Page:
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News & Media

Latest ITER Newsline

  • A wide angle on progress

    Whether captured from the top of a crane or from a drone hovering at an altitude of a few dozen metres, the ITER site isalways spectacular. After almost seven y [...]

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  • Inside the arena

    A visit to the deep "well" where the ITER Tokamak assembly will begin next year begins with a journey underground ... through a maze of giant pillars, [...]

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  • 10,000 tonnes of magnets to cool

    In ITER, huge volumesof liquid helium will be circulated throughout a complex, five-kilometre network of pipes, pumps and valves to keep the 10,000-tonne magnet [...]

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  • Heaviest convoy yet

    The triple convoy that reached ITER on Thursday 13 April wasthe heaviest ever organized since the beginning of "highly exceptional" deliveries in Janu [...]

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  • Gouging the giant's eye

    On the side of the ITER bioshield that faces the main ITER office building, four large openings have been preserved to allow passage for the neutral beam inject [...]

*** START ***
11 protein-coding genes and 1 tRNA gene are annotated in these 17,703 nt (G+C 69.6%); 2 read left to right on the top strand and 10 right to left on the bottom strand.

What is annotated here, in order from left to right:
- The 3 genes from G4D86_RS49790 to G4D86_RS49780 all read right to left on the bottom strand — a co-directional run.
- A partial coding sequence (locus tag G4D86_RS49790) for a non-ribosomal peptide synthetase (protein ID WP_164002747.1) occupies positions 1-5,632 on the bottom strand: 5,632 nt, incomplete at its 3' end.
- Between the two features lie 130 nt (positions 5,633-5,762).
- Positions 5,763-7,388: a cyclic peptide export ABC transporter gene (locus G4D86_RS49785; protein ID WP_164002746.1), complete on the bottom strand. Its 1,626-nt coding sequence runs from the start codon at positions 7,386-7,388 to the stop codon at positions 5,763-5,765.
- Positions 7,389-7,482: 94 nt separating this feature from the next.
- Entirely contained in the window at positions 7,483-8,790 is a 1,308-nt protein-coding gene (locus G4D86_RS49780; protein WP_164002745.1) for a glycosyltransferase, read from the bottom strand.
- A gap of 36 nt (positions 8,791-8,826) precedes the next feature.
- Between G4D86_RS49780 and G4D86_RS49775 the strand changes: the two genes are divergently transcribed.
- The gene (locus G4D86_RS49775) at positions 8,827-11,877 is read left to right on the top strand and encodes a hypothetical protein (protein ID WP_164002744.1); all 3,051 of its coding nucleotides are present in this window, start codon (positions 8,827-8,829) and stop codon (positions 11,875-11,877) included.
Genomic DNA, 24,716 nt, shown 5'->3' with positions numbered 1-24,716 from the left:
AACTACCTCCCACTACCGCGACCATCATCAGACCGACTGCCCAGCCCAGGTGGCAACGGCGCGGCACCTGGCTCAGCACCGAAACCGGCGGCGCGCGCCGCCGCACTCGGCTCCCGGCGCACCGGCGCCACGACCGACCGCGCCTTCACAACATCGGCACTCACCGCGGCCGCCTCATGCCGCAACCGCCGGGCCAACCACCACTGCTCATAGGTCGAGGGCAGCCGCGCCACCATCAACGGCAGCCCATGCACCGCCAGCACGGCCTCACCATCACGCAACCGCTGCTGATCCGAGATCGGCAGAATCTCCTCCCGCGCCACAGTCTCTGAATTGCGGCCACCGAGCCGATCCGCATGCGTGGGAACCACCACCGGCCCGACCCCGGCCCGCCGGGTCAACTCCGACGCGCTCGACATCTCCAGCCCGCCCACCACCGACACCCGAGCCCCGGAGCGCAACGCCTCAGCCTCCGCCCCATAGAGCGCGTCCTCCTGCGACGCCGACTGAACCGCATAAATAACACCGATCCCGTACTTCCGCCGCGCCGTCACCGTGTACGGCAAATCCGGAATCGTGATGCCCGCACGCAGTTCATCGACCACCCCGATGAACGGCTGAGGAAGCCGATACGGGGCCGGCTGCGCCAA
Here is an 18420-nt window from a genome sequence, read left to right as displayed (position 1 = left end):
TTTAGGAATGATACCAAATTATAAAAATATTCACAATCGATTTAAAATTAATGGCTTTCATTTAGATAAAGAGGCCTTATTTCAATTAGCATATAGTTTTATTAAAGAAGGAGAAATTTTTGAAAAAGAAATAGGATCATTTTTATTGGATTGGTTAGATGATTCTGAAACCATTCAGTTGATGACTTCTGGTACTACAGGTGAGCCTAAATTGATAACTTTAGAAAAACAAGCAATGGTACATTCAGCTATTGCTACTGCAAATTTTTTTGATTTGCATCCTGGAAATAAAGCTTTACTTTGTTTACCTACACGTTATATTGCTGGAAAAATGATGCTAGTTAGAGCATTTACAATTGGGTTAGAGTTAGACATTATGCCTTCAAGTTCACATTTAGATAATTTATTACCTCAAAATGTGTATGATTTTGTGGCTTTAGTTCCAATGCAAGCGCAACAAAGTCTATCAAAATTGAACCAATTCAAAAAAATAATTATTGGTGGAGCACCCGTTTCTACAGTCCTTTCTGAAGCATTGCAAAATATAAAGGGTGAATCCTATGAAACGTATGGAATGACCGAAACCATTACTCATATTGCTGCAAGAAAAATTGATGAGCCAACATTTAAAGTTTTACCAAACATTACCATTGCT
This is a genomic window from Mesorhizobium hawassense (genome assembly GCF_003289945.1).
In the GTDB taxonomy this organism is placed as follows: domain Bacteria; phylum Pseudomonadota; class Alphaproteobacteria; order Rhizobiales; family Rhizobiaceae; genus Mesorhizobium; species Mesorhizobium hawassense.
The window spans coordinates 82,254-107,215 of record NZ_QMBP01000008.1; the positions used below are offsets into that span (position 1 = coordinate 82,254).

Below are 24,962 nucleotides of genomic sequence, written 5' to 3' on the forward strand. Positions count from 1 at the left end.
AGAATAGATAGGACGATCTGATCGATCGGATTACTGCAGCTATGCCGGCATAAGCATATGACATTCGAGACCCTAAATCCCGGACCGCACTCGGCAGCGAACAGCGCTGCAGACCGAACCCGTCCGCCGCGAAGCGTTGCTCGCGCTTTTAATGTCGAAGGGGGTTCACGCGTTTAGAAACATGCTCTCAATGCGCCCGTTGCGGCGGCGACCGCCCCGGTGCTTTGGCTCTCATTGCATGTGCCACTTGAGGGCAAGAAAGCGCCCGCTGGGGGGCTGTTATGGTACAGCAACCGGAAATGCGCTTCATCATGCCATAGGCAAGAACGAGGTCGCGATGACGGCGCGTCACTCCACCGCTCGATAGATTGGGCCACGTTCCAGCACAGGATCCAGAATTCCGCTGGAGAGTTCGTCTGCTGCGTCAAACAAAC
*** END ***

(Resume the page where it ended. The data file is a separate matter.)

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Of Interest

See archived articles

"Oui, ITER is a worthy challenge!"

The investment in ITER, writes CEA Chairman Bernard Bigot in a recent column in the French economic daily <i>Les Échos</i>, represents only 0.02% of the ITER Members' combined energy markets. (Click to view larger version...)
The investment in ITER, writes CEA Chairman Bernard Bigot in a recent column in the French economic daily Les Échos, represents only 0.02% of the ITER Members' combined energy markets.
"Oui, ITER is a worthy challenge!" writes CEA Chairman Bernard Bigot in a column published last Wednesday, 6 July in the French economic daily Les Échos.

"For the first time in our history, the energy situation calls for a formidable effort to develop the innovative technologies that will be necessary to cover our needs," stresses the French physicist who is also the High Representative for ITER in France. "With 9 billion inhabitants on Earth in 2050, each one of us knows that in the next decades we must find a way to reduce the proportion of fossil fuels consumed."

In Dr Bigot's view, renewable energies cannot, alone, fill the gap. "The energy mix of the future will necessarily include baseload electricity generation, complemented by renewable energy sources. A call for nuclear energy is inevitable to replace, in part, fossile resources."

While Fukushima has acted as a reminder of the inherent risks of nuclear energy if safety is not raised to an "absolute priority," mankind must now turn to "exploring the potential of fusion energy," argues Dr Bigot.

And for an investment that represents only 0.02 percent of the Members' combined energy markets, ITER is the way to do it.

Click here to read Bernard Bigot's column in Les Échos.



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